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With the pending demise of third-party cookies, the use of first-party data is becoming more essential. Health plans need to develop integrated strategies for interacting with their members in order to generate this data. While some plans have customer relationship management (CRM) solutions, many ignore the power of a CRM email stream and miss crucial opportunities for retention.

What is a CRM and why should you care?

A CRM collects valuable insights about every member. The data includes information about how often people contact your health plan, whom they speak to, where they click, and more. This detailed breakdown allows modern marketers and customer relations experts to send targeted email campaigns that alert customers about any relevant changes, updates, or promotions.

A notable advantage to implementing a CRM is the ease of automation. Adding automated features decreases your effort and time commitment while increasing efficiency and consistency in your customer-facing communications. Check out another informative entry in the DMW blog for in-depth analysis of the benefits of effective CRM automation.

So now you might be wondering: “How would a CRM work for me?” Here are several ways your health plan can utilize a CRM coupled with email to support your retention efforts:

1. Feedback

Your members have opinions and don’t always take the time to share what they do and don’t like about your plan. CRM emails offer an easy path to understanding member pain points before it’s too late. They also add a personal touch that expresses humility.

  • Send your members an email survey (How are we doing? What can we do better? Etc.). Keep the survey short; just a few questions.

  • Offer the member the chance to schedule an appointment with a plan representative. This can encourage feedback and help answer questions they may have.

2. Personalization

According to McKinsey, 71% of consumers expect companies to deliver personalized interactions. And 76% get frustrated when this doesn’t happen. Personalization efforts should stretch far beyond just adding a name to a message and should focus on individually tailoring brand experiences across each campaign.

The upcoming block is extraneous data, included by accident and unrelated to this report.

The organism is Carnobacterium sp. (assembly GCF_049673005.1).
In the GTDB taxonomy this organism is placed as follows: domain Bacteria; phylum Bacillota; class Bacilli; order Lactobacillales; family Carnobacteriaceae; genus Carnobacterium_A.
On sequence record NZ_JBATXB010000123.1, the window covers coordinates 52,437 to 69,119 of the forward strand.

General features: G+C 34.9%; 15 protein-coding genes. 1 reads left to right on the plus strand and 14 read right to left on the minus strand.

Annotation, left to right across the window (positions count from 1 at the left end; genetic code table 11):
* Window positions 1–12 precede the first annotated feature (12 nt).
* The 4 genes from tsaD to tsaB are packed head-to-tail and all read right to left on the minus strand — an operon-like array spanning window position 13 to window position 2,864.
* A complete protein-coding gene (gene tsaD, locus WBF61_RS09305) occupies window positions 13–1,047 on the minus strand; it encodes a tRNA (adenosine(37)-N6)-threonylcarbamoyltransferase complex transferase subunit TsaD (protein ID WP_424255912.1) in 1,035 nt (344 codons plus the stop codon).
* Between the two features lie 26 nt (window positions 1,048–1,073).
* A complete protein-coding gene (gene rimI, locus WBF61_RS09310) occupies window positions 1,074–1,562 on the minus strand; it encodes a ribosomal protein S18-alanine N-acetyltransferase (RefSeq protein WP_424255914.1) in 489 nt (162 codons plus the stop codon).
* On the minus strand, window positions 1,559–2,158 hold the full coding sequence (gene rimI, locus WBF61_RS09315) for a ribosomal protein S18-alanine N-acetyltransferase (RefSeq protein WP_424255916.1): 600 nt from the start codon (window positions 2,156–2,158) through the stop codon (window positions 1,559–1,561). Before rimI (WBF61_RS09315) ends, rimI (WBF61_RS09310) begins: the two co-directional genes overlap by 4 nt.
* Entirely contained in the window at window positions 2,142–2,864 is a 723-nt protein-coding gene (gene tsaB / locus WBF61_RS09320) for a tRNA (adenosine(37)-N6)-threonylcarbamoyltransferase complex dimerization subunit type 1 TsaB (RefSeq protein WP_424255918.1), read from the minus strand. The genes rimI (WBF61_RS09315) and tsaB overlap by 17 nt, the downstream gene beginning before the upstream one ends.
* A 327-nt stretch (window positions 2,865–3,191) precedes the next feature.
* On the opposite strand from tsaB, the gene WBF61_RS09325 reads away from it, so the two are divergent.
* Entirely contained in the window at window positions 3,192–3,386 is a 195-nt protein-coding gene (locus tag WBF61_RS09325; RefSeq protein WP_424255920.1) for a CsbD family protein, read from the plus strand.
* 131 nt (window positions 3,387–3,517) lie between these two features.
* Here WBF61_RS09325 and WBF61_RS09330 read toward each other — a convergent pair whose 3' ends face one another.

• Deliver messages based on member actions: What do they click on? What events do they attend?

  • Create opportunities to interact, offering members the option to share content. Ask them to forward the message to a friend, share, or engage via social media.

  • Use segmentation for targeted messages based on relevance. Dynamic content can use data-driven insights to automatically manage the content your members see — down to images, copy, and more.

A CRM narrows down the list of potential recipients for emails like this, which are targeted to people who like in-person events.

3. Segmentation with data

A CRM allows you to compare member data across mobile, web, and other systems — giving you a 360-degree view of user preferences and behavior that helps you create a better member experience.

  • Segment by the customer’s clock. Sometimes the key to retaining a member is whether they’re more engaged during the day or night.

  • Track engagement to find the path forward: Has the member clicked on an email in the last 90 days? What have they clicked on? This can provide valuable data about effective tactics to use with your CRM.

  • Create detailed profiles in order to tailor messaging along specific demographics (like gender, age, geographic location, and more) for maximum impact.

4. Experimentation

Marketing experimentation, like A/B testing, provides valuable clues about member preferences. Use this data to determine what types of outreach drive higher engagement. Some types of testing that can be done:

  • Subject line – Short vs. long messages: Which do your members prefer? Figure what is the most impactful for the targets of your CRM stream.

  • Timing – What day is best for engagement? Time of day? Do your members check their email in the morning or over lunch? Experimenting with timing allows us to effectively use segmentation in a CRM, as mentioned above.

  • Content – Should you be using a lot of images or a text-only approach? What kinds of calls-to-action, messaging hierarchy, and colors does your audience respond to?

Experimenting with timing, versions, and other factors can yield valuable information and more effective retention strategies.

Hit “Send” on your CRM with DMW

Why are all of these factors important to consider? According to Ascend2, email marketing is the most used marketing technology by companies — so there’s a lot of competition in your members’ inboxes.

Implementing adaptive, targeted, data-driven CRM email marketing makes it possible to establish real working relationships with interested members, through personalized, valuable campaigns.

If you need to learn more about optimizing your own email campaigns, contact DMW for a review — and maybe even a revamp — of your digital communication.